If you must visit a video store this year, avoid absolutely the following terrible movies of 1997.

WORST OF 1997

A Illusion review by Joan Ellis.


Among other things, New Year's Eve is the annual cutoff for Oscar consideration, a fact that makes the winter months a grim time for movie distribution. Who wants to release a contender that will be forgotten by next January? So winter is a perfect time to catch the good independents that didn't find wide release. In the worst of cases, if you must visit a video store this year, avoid absolutely the following terrible movies of 1997:

FIRE DOWN BELOW features Steven Seagal, the wooden action toy who loves to pound the heads of his enemies on truck hoods and pool tables. With a faint halo fairly glowing around his black helmet of hair, our hero has come to save the town from a corporate tycoon who is burying toxins nearby (see title). A simple call to the DEP would save things, but Seagal must do this alone, with lines like "We have to come together as one family and fight this."

THE SAINT is Val Kilmer in a series of bad disguises and awful accents, taking on the Russians over a microchip. Our heroine, Elizabeth Shue, keeps the secret formula tucked in her bra on a post-it. She also wears kneesocks; that's how we know she's a physicist. The sum of it: a Russian leader who talks in American slang, a scar-faced dolt of a villain, much heavy breathing, and a genuinely silly hero. What's missing? Ian Fleming and James Bond.

EIGHT HEADS IN A DUFFEL BAG wins the prize for most flagrant insult to audience intelligence. Can you imagine building a comedy on eight severed heads singing in harmony? Dyan Cannon is unimaginably bad, and her colleagues are supremely uncomfortable, as they should be, in this inexcusable movie.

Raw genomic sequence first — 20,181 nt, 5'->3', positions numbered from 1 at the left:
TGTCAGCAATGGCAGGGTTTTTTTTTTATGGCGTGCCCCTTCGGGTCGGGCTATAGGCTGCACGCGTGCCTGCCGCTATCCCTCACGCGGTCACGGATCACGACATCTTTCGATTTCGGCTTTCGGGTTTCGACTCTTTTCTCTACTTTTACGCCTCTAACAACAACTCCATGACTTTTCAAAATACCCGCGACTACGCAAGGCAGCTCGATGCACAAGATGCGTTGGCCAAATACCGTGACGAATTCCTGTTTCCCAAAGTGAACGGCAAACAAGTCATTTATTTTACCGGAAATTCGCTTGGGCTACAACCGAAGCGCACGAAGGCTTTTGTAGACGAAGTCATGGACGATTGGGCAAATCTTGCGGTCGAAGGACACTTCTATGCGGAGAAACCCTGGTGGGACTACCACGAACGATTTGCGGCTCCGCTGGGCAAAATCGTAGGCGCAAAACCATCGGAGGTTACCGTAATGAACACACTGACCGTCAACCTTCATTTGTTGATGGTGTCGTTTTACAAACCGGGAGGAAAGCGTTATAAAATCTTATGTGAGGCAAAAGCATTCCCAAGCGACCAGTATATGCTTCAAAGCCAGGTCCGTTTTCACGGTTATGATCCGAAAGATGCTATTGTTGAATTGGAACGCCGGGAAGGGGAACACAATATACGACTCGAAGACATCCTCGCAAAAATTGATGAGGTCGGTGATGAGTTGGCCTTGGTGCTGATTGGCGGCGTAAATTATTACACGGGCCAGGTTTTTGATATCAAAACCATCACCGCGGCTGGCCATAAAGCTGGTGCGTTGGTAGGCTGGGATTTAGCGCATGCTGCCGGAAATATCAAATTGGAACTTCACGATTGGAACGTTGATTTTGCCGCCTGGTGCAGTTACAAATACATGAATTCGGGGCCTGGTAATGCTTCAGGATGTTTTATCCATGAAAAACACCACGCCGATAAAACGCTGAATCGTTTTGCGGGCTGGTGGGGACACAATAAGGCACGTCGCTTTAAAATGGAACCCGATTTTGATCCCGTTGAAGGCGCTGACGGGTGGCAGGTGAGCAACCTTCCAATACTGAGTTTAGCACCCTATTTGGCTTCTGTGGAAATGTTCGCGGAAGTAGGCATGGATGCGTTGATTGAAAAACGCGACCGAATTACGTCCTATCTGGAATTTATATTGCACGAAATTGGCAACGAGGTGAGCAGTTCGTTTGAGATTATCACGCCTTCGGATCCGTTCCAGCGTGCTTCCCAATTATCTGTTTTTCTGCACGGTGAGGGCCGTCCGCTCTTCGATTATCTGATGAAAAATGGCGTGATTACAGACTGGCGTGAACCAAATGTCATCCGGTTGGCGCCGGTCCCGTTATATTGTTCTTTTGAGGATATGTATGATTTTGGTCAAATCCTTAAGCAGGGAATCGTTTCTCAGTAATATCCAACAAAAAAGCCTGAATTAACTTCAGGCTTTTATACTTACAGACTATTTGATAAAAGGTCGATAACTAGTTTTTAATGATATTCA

LOST HIGHWAY is a movie of motels, parking lots, shady guys, guns, knives, and black leather. David Lynch indulges himself in noirish visions that turn nights into hallucination. The actors, who play different versions of the same people, are uniformly bad (Bill Pullman, Patricia Arquette). When the screen isn't filled with bodies heaving in unimaginative sex, it is covered with blood-not drops, but puddles of the stuff. This movie is pretentious junk.

KISS THE GIRLS dwells on a sadist who kidnaps talented young women and imprisons them for his sexual and aesthetic pleasure in an underground slave quarters out there in the woods somewhere. Morgan Freeman is badly miscast as the forensic psychologist who tracks the villain. Aside from an intelligent performance by Ashley Judd, this movie is more horror than thriller. If you like your action to have the kick of suspense and mystery, you may well rebel at spending two hours dealing with the feral acts of an unidentified sadist.

You might turn instead to some good stories interpreted by gifted performers. Sensitive, funny, touching, they are full of respect for the audiences they are addressing: BRASSED OFF, SHALL WE DANCE, ULEE'S GOLD, THE FULL MONTY, INTIMATE RELATIONS, THE EDGE.


Film Critic : JOAN ELLIS
Word Count : 494
Studio : Various
Rating : Various
Running Time: Various


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